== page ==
Proposed pay raises for members of Congress and top officials in the executive branch died a predictable death yesterday as Congress scurried to do its part in the fight to cut federal spending.

The House passed a resolution calling the 16.8 percent pay raise for federal workers earning more than $50,000 a year "inappropirate" at a time when President Reagan and Congress are planning to cut food stamps and other vital programs. The Senate took the more formal action of passing resolutions of disapproval later in the day.

The action was unnecessary because the pay proposals made by former president Jimmy Carter will die automatically Monday unless both bodies approve them affirmatively. Yesterday's votes just made it official four days earlier, and, according to Senate Majority Leader Howard H. Baker Jr. (R-Tenn.), they made it clear that Congress is "truly serious" about getting federal spending under control.

House Democratic leaders called the resolution up abruptly yesterday morning after learning that the Republican-controlled Senate would act yesterday afternoon. It took Republicans by surprise, and Minority Leader Robert H. Michel (R-Ill.) complained about being "blindsided." Members had been told that no important business would be taken up this week, and many were out of town. Because of absentees the House acted without a record vote, which many would have preferred to prove they are against raising their pay in these lean times.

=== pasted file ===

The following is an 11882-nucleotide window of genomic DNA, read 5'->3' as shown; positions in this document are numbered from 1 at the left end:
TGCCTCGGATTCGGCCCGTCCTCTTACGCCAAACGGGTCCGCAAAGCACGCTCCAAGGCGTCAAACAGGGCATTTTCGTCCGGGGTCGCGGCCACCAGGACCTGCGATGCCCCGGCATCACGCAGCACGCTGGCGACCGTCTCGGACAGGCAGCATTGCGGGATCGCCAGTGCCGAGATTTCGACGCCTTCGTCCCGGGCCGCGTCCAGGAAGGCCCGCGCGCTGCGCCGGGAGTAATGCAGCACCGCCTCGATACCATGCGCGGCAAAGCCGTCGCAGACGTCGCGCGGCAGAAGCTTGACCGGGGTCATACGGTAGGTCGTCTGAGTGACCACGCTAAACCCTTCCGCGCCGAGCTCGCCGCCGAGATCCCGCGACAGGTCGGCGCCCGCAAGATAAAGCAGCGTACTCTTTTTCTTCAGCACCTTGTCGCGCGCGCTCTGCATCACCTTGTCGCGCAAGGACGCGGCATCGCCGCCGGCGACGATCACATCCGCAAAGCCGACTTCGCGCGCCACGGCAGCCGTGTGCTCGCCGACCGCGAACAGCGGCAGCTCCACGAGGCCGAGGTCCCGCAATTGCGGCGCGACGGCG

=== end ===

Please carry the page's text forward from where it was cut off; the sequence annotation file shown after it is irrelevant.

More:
Lonely voices were raised in both House and Senate against denying a pay raise once again to top civil service employes, who had had only one 5.5 percent increase in the last four years. Congress was warned again that many top federal managers will leave government because the purchasing power of their income is less than it was four years ago. Reagan once held this view, but later changed his mind. Baker and some House leaders promised to try to get a pay raise for top civil servants once the budget is brought under control.